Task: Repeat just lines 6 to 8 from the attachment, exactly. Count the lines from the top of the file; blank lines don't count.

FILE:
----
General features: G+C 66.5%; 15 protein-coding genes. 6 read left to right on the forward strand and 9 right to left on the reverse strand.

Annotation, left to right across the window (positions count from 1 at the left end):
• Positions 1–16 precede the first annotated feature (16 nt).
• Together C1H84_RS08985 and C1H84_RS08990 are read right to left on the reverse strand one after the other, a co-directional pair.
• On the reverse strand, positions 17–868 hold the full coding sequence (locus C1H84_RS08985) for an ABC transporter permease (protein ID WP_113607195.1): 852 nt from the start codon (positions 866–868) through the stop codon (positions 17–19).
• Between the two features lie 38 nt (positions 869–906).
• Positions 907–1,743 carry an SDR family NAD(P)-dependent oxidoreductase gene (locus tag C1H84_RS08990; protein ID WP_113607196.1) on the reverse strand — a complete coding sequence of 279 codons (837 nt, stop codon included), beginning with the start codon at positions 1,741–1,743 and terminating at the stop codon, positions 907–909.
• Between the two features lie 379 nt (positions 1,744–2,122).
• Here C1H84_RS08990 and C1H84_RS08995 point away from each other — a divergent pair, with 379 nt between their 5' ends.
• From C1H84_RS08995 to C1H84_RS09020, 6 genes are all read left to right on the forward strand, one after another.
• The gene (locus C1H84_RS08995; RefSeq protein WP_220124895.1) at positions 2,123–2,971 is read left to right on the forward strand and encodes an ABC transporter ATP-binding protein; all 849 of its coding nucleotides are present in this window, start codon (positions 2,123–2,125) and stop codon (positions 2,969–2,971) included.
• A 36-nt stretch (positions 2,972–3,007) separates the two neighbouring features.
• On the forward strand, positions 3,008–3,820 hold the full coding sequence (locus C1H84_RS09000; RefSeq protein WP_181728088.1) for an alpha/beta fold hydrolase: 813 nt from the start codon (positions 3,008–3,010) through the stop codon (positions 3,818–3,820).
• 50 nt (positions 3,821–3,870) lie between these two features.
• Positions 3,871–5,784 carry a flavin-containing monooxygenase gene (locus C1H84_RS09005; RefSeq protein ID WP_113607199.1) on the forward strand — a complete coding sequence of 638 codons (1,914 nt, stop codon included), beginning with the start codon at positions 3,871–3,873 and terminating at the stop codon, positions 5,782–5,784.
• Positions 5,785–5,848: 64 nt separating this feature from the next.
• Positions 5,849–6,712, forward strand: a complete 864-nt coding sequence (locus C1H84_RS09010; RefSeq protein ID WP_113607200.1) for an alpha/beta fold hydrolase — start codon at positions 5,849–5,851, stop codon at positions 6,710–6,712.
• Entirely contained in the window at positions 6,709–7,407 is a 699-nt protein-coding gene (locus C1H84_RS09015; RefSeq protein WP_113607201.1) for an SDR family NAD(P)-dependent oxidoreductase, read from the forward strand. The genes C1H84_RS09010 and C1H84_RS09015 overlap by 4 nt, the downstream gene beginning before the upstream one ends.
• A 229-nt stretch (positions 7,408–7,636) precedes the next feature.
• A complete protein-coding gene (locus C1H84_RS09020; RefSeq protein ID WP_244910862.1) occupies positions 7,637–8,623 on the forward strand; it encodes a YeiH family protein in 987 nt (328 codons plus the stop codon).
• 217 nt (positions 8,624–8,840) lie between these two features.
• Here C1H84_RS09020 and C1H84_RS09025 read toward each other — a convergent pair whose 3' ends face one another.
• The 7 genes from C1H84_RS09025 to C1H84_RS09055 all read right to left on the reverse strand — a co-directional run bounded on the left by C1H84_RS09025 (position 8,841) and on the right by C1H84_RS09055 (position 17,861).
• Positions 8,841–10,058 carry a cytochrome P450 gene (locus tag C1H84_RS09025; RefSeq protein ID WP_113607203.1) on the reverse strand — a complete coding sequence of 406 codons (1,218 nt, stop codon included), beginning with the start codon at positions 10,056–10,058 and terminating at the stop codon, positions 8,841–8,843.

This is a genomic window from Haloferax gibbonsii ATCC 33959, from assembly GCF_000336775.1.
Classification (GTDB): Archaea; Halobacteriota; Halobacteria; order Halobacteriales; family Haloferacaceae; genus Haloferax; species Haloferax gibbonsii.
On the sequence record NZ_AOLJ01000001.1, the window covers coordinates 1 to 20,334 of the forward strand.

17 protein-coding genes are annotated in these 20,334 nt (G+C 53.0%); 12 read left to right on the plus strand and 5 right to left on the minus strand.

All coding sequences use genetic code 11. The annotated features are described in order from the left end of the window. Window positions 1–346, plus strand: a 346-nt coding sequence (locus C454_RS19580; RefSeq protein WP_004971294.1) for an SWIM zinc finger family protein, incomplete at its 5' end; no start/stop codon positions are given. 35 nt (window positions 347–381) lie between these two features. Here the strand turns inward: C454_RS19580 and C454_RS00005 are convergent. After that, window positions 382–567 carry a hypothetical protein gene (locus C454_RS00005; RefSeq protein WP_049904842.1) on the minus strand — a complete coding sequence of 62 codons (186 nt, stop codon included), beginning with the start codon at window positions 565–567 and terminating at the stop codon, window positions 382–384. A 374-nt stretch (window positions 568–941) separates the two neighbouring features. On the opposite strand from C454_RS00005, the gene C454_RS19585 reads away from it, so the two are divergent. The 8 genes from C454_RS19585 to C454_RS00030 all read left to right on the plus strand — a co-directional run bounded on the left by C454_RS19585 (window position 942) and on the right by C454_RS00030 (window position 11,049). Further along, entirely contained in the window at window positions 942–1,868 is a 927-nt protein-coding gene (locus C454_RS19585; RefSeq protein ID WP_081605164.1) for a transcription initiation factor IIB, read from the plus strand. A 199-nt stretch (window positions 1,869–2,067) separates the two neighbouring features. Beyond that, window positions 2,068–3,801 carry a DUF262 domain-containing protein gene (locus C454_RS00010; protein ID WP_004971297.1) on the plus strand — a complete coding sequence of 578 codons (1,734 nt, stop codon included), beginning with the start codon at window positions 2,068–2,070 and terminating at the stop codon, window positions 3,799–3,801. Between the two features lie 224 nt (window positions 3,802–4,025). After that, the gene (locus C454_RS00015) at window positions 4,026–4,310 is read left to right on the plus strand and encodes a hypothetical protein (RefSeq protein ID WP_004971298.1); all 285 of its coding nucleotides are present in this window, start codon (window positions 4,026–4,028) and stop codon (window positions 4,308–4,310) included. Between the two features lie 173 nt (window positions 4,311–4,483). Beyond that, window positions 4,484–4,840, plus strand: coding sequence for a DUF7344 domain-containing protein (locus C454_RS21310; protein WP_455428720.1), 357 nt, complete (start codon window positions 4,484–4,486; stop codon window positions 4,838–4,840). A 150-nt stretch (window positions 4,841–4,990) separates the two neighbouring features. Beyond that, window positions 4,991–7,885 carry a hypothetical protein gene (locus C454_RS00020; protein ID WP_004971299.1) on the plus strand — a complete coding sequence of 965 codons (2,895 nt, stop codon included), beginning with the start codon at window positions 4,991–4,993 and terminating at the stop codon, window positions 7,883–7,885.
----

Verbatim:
• Between the two features lie 38 nt (positions 869–906).
• Positions 907–1,743 carry an SDR family NAD(P)-dependent oxidoreductase gene (locus tag C1H84_RS08990; protein ID WP_113607196.1) on the reverse strand — a complete coding sequence of 279 codons (837 nt, stop codon included), beginning with the start codon at positions 1,741–1,743 and terminating at the stop codon, positions 907–909.
• Between the two features lie 379 nt (positions 1,744–2,122).